Rather than seeing these tribes on par with cattle that need herding on to pastures new, so we can drain their land of its cash-rich resources, in producing films and photographs documenting their lives and presenting them to the world, we begin to recognise these tribespeople as human beings, just like us, with their own lives and own families - as a result we start doing more to protect them, and grant them the right to live in peace with their own traditions too.
However, as much as there are tribes that are becoming increasingly endangered, largely due to logging, for many of the others living in relative peace, I have to ask: to what degree do they actually need our intervention? Who is benefitting by us broadcasting their lives? Who is actually gaining from the introduction of new technologies and first world consumer products to their daily existence? For thousands of years, they have survived - and in some places, continue to survive - entirely uninterrupted. Their lives are no better or worse off than our own. They just have different ways of living and dressing; like every other culture and religion on planet Earth. They don't need us, as hard as that might be for the 'modern world' to come to terms with.
If they want access to these new 'first world' technologies, then who are we to argue? They have just as much right to access as anyone else. Yet I can't help but feel there is some colonial thrusting going on, as though we cannot fathom why on earth they wouldn't want to know about all our advances.
It is as though we are supposing the 'first world' is the pinnacle of human aspiration that they are striving to reach and somehow we are helping them get closer and more familiar to it. Surely that is a very narrow-minded and self-indulgent view on our part? Technology has gone a long way to turning us off from real-life authentic human interaction in replacement of the faceless world of digital communication; do these tribes really need these 'civilised' developments?
In 2011, figures showed that there were over 200 million single-person households worldwide. Loneliness, depression and isolation are prevalent issues. Yet in these tribes, they are more often than not a watertight and inclusive community. As director of Survival International, Stephen Corry, said to the National Geographic, "In our relentless search for 'development' and material progress, it is possible we have alienated ourselves from our deepest human needs, which surely lie in our connections to each other and the Earth… Tribal peoples still perhaps understand those connections better than most."
While The Tribe could certainly go some way to helping us look at our own lives and relationships, presenting back to us the possibility that we are lacking in the richness that these tribal groups have to their existence, I still feel as though they are having to sacrifice some of this humanity in order to show it to us in the first place. Yet again we are taking something from them for our own benefit. We are desperately trying to get a slice of this human community just as explorer and navigator Christopher Columbus discovered the 'New World' in 1492, opened up the Americas to European colonisation, and sought to find gold to take home.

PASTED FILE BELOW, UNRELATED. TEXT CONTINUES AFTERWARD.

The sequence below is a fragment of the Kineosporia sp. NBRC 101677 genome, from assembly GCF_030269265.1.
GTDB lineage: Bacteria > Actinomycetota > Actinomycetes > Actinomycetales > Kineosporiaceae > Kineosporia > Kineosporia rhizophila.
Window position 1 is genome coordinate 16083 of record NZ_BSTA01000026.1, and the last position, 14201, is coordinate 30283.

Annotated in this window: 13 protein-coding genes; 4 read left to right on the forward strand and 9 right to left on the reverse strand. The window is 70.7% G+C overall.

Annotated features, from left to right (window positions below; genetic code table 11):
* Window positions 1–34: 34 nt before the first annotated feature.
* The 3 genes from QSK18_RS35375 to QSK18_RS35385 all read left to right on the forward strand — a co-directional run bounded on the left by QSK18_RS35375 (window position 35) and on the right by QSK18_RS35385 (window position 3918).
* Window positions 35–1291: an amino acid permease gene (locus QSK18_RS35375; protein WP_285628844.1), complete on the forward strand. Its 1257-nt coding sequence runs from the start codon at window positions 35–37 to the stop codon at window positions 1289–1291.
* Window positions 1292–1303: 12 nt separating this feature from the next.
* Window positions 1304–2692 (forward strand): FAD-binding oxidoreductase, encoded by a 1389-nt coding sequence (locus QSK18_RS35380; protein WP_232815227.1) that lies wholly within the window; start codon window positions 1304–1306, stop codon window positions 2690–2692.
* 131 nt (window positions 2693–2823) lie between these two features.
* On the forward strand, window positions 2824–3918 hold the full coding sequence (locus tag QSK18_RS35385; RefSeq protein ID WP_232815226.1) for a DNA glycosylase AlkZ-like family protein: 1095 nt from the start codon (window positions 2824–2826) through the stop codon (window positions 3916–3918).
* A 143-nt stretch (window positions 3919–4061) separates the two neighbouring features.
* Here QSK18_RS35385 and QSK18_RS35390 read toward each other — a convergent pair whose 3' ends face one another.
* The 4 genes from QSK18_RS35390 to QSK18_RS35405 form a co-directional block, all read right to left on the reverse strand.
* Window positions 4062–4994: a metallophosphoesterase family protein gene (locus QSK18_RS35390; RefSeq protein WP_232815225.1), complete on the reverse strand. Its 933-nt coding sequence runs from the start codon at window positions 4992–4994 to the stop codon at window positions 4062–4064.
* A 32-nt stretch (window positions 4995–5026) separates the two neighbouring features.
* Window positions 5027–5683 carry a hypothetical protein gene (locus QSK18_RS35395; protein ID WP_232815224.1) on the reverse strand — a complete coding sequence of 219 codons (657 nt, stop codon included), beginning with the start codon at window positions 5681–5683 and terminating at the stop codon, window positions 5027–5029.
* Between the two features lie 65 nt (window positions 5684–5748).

The saddest part of all of this is that I'm not even sure the tribes realise it is once again happening. I can't help but find it bitterly ironic when I see the television advertisement for The Tribe and two young children are moving back and forth a large cardboard sign with the title of the programme and the Channel 4 logo on it. In many ways it is very clever; it shows that The Tribe is about physically interacting with them rather than just documenting their lives with a title cast over the visual imagery like many other programmes.
But it also feels really uncomfortable. Like a part of our modern world is invading their lives and the two young children, entirely innocent, have no idea that subliminally we're doing it. It's like we've planted our British flag on their turf, claimed it as our land, and the youngsters are, entirely unaware of all its symbolism, waving it around for fun. These are, as many have called them, the last free people on earth. Not tainted by the influence of governments or subliminal advertising, capitalism or the media, the banks or the Internet, they lead a life much richer than ours, and perhaps we would do better to learn from this and be inspired at a distance, allowing them to live in peace.
As tribesman Piraí of the endangered Awá tribe in Brazil told Alex Shoumatoff for a Vanity Fair article, "We don't want to live in cities. We want to live here. We have much courage… We don't want their [white people] money and their motorcycles. We don't want anything from the whites but to live as we live and be who we are. We just want to be Awá."
Words: Grace Carter
Image Sources: Sebastia Salgado for Vanity Fair and Fiona Watson for Survival International